That sort of event could cause a riot in the Evernote v4 (v5 haters) GTD camp.

But if your structure is in your tag names, and you live in the search field rather than a tag tree in the sidebar, it's almost a non-event.  And it's for that reason, I can't even be certain how many days it's been since the "event".

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@cwb: On the web, a plain search for one of those inner terms will match, but a tag search won't (maybe that's what you said in more words). That's using '-' as a delimiter, btw. It'd be cool if it worked everywhere, but I'm not sure I'd have a use case for it in my system. Speaking of which...

 

As a member of the for short tag term team, I'll thank you to remember that "it works for me", is the motto that you've previously reminded me to cleave to. Better is a relative term, and there are other ways of using tags in searches than typing them in blindly; in fact, Windows V5 will progressively filter your tag space down nicely as you add tags to your filter, if you use the technique I've described a number of times in in some of the V5-is-horrible-and-useless threads...

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Yup. That's (tag search) what I was getting at (brevity is not my strong suit).

I'm frequently more often than not in the "it works for me" couch camp. Less so today, point taken.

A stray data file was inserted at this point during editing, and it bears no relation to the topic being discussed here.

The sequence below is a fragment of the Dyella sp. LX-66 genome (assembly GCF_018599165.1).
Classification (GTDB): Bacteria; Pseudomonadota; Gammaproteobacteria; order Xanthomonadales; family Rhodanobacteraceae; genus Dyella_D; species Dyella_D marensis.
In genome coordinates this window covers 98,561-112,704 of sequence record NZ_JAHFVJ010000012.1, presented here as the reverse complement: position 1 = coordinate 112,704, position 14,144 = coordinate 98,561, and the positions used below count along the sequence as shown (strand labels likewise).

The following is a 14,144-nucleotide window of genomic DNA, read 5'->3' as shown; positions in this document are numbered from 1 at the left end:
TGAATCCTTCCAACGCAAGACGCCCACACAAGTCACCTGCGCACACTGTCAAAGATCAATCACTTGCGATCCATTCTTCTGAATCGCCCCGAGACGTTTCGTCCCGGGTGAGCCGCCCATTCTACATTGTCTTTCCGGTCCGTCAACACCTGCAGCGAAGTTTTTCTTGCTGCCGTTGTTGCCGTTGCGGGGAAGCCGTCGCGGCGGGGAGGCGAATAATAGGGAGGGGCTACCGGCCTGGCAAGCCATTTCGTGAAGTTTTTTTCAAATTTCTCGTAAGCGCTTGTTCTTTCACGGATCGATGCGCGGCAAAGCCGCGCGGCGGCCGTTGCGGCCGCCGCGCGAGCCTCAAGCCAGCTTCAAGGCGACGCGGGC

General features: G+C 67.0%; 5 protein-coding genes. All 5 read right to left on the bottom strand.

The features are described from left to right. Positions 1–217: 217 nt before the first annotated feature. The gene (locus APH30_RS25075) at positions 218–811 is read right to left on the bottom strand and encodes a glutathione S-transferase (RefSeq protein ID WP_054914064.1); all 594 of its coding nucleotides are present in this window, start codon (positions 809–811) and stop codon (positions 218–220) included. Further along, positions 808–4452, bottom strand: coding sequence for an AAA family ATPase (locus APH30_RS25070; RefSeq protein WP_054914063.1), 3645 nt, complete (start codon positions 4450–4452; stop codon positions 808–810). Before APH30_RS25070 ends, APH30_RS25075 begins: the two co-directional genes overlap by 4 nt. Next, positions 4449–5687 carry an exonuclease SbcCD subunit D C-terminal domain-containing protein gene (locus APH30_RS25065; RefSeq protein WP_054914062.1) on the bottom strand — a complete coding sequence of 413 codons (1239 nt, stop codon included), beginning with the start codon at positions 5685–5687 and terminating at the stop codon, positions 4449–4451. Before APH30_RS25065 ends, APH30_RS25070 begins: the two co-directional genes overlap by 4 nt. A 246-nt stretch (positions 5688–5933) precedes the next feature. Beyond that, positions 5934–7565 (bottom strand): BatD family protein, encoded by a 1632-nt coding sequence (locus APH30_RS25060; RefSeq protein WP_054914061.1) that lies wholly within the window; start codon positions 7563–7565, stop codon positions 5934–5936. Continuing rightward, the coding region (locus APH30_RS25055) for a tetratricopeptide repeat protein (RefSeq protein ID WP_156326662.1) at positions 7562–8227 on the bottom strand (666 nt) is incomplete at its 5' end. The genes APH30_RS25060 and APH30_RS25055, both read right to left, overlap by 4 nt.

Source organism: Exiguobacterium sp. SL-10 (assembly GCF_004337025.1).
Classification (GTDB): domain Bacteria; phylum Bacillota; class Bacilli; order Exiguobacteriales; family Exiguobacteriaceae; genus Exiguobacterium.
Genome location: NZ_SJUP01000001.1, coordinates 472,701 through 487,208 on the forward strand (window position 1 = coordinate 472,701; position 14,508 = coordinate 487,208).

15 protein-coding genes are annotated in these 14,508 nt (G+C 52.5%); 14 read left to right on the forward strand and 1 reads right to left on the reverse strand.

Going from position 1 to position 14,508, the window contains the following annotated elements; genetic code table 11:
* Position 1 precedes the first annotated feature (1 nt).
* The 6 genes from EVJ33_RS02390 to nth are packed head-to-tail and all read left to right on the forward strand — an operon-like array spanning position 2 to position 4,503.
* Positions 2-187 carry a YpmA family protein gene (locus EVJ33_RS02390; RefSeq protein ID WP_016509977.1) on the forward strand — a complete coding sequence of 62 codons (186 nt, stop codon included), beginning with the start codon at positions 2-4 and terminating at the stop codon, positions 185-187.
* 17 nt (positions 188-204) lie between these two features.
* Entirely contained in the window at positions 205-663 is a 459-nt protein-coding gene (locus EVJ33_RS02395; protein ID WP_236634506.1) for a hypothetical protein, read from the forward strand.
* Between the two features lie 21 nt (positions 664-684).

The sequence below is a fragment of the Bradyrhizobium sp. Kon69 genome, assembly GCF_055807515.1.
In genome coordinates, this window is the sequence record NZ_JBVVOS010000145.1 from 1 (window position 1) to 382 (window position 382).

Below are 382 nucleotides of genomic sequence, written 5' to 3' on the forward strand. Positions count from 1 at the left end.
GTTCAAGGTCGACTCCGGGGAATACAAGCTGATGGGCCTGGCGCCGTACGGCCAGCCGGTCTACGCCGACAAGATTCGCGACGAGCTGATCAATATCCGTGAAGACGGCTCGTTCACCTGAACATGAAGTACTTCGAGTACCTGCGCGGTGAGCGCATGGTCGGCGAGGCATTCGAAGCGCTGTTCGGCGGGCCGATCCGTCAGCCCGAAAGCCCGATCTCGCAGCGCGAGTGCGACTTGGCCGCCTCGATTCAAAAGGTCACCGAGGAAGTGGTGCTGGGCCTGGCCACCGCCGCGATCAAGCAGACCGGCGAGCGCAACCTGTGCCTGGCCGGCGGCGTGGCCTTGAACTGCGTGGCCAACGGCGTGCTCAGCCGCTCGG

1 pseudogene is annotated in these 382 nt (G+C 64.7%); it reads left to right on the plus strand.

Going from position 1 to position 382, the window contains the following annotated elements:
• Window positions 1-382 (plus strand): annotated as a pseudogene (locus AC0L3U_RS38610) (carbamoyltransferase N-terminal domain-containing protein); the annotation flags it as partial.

I'll note you gave Grumps a pass on that, which was sort of the pile on tipping point that revved me to counter balance.

"The shorter the better".... "So stick with short tags" in the near context of "I rarely use tags".

I do have an action point to setup a test to take a refresher visit of in the vein of "a mile in your shoes". But I still wager there's more remembering of existing tags/sets of tags, in your system than mine. My memory is shot, or or over saturated. Fortunately Evernotes isn't, and I heavily leverage it.

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Yup. That's (tag search) what I was getting at (brevity is not my strong suit).

I'm frequently more often than not in the "it works for me" couch camp. Less so today, point taken.

I'll note you gave Grumps a pass on that, which was sort of the pile on tipping point that revved me to counter balance.

"The shorter the better".... "So stick with short tags" in the near context of "I rarely use tags".